Now, if you want to do the instant comparison of what a black-and-white film of that era can and should look like, look no further than the new disc of Suddenly, Last Summer, a gorgeous transfer with incredible detail and contrast - made three years earlier than Proper Stranger. But that's Grover Crisp for you - you know what you're getting when Sony has put their seal of approval on a new transfer. The film is so strange and wacky and Mankiewicz was such a good director that it's mesmerizing. Taylor, Clift, and Hepburn - well, exactly. Funnily, I've only seen snippets of the film before, never the whole thing. What really surprised me (in a good way) was the score by Buxton Orr and Malcolm Arnold - really good. A wonderful presentation of a seriously nutty film.

Kid Galahad - a rather charming Elvis Presley film directed by Phil Karlson. It's got a really good cast, including Charles Bronson, Gig Young, and Lola Albright, and it moves right along. As everyone knows, whether it's Twilight Time or Kino or whoever, with MGM/UA transfers you get what you get. Twilight Time is a little pickier about what they will and will not issue, which is much appreciated. This transfer is one of the better ones - in fact, it looks quite good, with good color and sharpness. No real complaints, actually.

Beneath the 12-Mile Reef - holy smokes - my jaw dropped when the main titles came on. I could not believe what I was seeing, actually. Stunning color, incredible sharpness, and glorious Herrmann music in stereo in WIDE 2.55. Schawn Belston, like Grover Crisp, really knows his stuff and this transfer is AMAZING. Matt reviewed it here, so I don't need to say more, other than but it now.

The Adventures of Captain Marvel - again I'd read very good notices, and the package touts "new 4K transfer" - well, anything can be transferred in 4K, but it, as always, depends on WHAT is being transferred. The quality here is really variable - sometimes it looks fine (but never great) and sometimes it just looks baffling, with some sections so dark you can't even see what's going on. They don't really tell you what elements were used but whatever they were, they've seen some wear and tear. This happens to be my favorite serial (well, it's a tie with the Commando Cody serial with George Wallace) - I saw it in 1954 at the Picfair Theater - they always showed a serial, a Stooges, cartoons and a double feature for the kiddie matinee - that kept up until about 1957. If you love serials, there's such a dearth of them on Blu-ray, that you'll probably need this, just as I did.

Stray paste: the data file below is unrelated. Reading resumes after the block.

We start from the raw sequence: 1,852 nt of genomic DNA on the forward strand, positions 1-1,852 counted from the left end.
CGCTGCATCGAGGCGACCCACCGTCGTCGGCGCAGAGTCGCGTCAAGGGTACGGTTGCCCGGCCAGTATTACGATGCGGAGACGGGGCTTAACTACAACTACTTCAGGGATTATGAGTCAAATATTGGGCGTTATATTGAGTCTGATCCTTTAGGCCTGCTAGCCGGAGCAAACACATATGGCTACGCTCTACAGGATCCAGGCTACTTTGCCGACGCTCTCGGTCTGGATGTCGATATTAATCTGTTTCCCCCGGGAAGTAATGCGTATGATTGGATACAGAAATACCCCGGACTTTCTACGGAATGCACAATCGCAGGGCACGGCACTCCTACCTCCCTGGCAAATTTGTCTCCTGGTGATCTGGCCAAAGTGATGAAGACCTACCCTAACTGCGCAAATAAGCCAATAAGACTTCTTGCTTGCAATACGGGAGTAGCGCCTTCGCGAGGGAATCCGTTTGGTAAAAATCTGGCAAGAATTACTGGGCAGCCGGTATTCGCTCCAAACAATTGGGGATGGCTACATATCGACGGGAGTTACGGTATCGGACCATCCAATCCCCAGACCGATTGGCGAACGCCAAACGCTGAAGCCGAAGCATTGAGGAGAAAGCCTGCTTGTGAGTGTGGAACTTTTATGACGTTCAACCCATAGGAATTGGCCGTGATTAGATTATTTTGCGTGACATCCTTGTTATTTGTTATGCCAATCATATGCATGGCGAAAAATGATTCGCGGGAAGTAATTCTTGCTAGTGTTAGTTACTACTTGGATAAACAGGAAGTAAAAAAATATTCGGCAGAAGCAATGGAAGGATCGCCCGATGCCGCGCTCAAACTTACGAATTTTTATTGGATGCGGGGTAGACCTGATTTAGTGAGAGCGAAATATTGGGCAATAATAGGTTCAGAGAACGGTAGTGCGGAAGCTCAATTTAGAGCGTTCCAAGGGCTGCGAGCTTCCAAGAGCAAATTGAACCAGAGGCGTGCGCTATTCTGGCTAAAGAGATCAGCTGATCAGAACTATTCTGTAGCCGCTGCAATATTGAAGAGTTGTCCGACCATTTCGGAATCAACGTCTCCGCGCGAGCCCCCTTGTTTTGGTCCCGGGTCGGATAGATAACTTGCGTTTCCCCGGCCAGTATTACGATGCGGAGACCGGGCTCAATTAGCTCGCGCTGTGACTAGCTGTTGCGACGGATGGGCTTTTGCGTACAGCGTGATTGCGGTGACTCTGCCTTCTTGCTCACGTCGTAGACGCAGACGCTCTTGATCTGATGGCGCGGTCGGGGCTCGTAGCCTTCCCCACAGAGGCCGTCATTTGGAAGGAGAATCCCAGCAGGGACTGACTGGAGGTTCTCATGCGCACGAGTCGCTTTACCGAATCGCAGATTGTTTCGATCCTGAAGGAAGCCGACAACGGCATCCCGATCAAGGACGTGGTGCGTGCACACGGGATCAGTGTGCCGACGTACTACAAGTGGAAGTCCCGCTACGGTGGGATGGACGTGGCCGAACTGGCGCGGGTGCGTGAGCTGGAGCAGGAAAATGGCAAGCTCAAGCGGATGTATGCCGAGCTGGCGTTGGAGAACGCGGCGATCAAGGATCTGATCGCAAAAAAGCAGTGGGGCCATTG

Gun Fury - I don't have 3-D so I watched the 2-D and it looked very good - the opticals in this one are really opticals - for example, in 12-Mile Reef the majority of the opticals are cut in short but even the main titles in that film look amazing. Here we get much more typical opticals but the minute you're out of them, it's very sharp and detailed, and the color is very pleasing. The film is fun - Raoul Walsh and all, and I imagine it looks great in 3-D.

Finally, The Long, Hot Summer - beautiful transfer that actually gets better after the first trial scene - but I thought it all looked pretty splendid. Again, what a cast - we just don't have these kinds of actors anymore. And guess what? NONE of them mumble or whisper - they speak up, you can hear every word clearly, and yet they are subtle and real - whoever is teaching and/or allowing this generation of actors to do what they're doing should be run out of town on a rail.

Sorry for the length of this, but what a great batch of movies.
Brilliant review writing...........do more please............
 

Michel_Hafner

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If they make a new internegative from the original negative it would not be scanned. They would scan the interpositive they had to make at the same time.